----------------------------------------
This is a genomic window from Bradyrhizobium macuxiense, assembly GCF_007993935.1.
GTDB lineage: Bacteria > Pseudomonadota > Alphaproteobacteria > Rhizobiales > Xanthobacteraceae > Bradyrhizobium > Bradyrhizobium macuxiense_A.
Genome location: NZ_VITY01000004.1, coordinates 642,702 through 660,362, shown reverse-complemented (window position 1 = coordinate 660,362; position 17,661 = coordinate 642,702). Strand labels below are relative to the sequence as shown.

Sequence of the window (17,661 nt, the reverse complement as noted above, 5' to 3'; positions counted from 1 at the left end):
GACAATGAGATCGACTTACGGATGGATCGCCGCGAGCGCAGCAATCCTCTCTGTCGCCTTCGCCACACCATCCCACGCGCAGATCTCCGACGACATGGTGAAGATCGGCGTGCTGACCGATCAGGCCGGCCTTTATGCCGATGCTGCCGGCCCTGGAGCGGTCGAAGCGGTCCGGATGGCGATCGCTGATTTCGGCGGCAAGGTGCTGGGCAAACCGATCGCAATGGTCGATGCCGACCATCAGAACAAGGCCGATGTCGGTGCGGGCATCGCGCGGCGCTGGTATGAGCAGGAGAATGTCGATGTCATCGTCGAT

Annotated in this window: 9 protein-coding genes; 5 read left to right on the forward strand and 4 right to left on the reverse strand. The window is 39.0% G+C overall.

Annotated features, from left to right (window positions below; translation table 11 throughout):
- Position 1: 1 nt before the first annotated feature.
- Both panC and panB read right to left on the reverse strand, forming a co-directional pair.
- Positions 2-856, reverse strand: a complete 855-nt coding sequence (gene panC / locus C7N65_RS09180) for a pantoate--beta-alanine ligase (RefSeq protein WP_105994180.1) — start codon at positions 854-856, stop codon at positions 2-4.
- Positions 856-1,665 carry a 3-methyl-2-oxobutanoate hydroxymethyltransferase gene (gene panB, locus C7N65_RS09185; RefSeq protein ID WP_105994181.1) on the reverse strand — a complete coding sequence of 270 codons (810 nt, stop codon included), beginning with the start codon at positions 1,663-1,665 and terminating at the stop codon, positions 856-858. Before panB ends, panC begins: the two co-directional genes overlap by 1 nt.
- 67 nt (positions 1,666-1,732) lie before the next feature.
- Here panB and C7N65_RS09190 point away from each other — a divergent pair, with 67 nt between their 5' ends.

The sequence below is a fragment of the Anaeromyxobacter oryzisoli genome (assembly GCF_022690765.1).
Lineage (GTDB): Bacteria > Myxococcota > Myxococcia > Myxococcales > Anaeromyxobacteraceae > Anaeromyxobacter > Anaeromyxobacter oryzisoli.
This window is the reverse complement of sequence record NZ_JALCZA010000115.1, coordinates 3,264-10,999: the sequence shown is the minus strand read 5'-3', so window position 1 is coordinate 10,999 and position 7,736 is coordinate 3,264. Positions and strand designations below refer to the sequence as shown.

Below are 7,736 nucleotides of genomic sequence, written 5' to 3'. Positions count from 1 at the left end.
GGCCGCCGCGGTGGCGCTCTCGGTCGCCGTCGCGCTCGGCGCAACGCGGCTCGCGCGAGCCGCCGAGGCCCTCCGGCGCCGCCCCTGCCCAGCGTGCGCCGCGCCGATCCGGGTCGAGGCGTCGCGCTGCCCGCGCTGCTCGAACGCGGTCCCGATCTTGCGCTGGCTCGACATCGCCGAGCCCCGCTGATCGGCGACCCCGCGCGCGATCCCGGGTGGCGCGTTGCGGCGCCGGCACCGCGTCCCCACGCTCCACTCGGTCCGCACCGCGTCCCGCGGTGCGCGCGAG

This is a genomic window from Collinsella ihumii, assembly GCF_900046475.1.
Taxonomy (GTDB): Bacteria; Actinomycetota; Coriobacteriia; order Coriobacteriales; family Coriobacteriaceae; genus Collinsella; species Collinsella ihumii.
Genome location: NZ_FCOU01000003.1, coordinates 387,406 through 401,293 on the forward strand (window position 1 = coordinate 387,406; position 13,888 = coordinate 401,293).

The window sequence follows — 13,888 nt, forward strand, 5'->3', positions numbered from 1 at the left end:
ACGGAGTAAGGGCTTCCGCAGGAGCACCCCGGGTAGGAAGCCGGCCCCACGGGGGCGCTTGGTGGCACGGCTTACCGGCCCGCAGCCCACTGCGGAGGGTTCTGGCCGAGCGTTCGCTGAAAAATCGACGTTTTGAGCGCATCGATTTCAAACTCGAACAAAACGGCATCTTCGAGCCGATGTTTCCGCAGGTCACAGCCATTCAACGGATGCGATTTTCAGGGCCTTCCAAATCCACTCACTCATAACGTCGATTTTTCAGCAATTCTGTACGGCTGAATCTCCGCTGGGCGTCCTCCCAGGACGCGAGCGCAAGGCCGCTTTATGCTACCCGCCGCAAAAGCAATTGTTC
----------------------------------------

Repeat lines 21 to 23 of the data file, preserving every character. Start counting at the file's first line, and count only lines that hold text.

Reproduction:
Genome location: NZ_FCOU01000003.1, coordinates 387,406 through 401,293 on the forward strand (window position 1 = coordinate 387,406; position 13,888 = coordinate 401,293).

The window sequence follows — 13,888 nt, forward strand, 5'->3', positions numbered from 1 at the left end:
ACGGAGTAAGGGCTTCCGCAGGAGCACCCCGGGTAGGAAGCCGGCCCCACGGGGGCGCTTGGTGGCACGGCTTACCGGCCCGCAGCCCACTGCGGAGGGTTCTGGCCGAGCGTTCGCTGAAAAATCGACGTTTTGAGCGCATCGATTTCAAACTCGAACAAAACGGCATCTTCGAGCCGATGTTTCCGCAGGTCACAGCCATTCAACGGATGCGATTTTCAGGGCCTTCCAAATCCACTCACTCATAACGTCGATTTTTCAGCAATTCTGTACGGCTGAATCTCCGCTGGGCGTCCTCCCAGGACGCGAGCGCAAGGCCGCTTTATGCTACCCGCCGCAAAAGCAATTGTTC